From Kings to suffragettes, from the IRA to artists themselves, there is a long history of art being the focus of attack both from the state and from the public. This history of iconoclasm, or image breaking, is captured in this wide-ranging and fascinating exhibition at the Tate Britain.
There are only about three paintings on this planet that I am able to say that I 'like', but last week Vladimir Umanets, the Yellowist, decided that one of them wasn't quite good enough. So he decided to improve it, with the addition of some half-legible scribbling in one of its corners.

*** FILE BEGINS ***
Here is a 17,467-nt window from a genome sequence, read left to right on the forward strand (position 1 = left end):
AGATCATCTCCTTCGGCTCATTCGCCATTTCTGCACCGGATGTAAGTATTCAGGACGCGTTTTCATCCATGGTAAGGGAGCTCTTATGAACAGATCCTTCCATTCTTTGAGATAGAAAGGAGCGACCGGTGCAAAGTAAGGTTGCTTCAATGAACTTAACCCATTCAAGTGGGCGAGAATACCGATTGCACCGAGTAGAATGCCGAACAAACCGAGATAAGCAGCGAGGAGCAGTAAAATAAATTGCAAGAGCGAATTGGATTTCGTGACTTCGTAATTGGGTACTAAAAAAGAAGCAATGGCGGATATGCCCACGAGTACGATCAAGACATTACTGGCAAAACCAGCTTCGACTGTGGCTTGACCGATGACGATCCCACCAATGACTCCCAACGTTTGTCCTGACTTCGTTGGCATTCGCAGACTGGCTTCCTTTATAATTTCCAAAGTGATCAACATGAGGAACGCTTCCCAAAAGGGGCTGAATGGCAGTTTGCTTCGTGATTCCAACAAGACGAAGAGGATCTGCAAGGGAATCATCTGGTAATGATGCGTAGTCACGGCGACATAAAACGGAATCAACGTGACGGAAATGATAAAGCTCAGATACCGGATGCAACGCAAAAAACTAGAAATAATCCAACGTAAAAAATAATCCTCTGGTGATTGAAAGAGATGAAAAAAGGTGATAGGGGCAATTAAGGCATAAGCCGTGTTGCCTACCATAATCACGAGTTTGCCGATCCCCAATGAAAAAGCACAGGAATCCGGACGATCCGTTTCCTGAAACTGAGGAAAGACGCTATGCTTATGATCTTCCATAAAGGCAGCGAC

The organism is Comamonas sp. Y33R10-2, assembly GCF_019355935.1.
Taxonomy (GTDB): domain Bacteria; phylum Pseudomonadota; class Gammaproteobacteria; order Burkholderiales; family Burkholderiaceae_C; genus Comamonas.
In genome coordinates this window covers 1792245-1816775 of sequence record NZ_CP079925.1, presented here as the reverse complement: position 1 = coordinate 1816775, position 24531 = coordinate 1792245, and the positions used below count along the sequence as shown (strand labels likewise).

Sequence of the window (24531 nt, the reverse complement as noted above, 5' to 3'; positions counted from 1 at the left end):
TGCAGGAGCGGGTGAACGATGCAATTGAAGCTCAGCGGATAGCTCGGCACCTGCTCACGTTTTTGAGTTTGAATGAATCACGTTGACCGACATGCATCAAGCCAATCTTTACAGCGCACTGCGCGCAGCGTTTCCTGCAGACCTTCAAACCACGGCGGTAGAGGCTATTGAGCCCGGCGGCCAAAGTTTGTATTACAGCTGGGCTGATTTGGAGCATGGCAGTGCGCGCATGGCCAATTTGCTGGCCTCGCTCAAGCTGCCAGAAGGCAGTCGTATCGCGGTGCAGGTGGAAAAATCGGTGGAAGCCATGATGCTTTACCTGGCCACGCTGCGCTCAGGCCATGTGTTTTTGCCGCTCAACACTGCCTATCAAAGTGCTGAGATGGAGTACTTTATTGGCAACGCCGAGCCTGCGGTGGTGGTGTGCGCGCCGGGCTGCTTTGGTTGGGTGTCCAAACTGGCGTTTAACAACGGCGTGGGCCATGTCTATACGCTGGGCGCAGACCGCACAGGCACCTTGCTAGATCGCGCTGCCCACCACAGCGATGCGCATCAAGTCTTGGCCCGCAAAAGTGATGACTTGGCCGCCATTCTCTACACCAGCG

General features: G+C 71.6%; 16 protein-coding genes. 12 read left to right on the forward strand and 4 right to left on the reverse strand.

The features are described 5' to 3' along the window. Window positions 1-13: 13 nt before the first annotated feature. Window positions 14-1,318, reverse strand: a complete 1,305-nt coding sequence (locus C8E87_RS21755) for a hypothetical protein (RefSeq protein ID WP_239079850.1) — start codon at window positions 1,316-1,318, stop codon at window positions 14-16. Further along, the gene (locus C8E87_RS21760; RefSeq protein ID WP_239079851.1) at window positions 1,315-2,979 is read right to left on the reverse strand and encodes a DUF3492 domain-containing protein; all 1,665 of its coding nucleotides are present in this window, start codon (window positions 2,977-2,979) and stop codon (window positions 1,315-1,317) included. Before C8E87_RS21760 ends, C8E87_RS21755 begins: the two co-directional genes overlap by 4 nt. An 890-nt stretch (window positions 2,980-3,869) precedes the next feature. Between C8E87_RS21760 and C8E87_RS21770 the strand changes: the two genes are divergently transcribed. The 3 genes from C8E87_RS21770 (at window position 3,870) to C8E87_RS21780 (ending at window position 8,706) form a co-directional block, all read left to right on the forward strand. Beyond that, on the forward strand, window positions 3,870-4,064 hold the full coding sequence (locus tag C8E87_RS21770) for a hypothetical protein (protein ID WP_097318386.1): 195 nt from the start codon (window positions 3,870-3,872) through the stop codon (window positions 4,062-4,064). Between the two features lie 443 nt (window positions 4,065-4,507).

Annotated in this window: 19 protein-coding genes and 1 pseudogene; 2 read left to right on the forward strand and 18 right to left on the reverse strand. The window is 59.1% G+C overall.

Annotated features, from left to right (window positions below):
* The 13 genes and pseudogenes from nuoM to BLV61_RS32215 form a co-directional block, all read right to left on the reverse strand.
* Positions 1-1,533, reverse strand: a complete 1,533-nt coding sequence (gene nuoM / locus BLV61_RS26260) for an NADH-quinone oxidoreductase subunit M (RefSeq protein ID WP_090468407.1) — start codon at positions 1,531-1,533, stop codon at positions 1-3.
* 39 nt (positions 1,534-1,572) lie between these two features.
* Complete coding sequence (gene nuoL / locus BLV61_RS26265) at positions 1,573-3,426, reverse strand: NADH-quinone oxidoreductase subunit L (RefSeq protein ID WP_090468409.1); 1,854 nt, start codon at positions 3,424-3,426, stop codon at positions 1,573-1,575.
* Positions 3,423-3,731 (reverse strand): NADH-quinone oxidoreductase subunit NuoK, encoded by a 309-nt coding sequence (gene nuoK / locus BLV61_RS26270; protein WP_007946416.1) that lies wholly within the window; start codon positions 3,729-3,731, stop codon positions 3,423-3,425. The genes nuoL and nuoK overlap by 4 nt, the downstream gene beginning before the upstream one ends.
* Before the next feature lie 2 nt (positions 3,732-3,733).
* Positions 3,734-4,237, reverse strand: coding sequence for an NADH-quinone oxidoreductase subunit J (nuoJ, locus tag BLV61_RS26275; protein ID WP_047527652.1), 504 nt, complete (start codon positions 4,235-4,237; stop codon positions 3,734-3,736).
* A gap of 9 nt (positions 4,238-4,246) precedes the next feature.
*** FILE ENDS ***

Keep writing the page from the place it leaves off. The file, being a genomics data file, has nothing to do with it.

Vandalised paintings, of course, leads us down only one path: tighter security measures at galleries, lenders being more reluctant to send works to Britain, and art becoming less accessible for you, me and generations to come.
As much as I loved the artworks, I don't find myself angry at the act of vandalism per se. The thing which bothers me is the knock on effects of vandalism - the fact that there will be people who are furious and that fury could end up limiting the physical enjoyment of Rothko's work.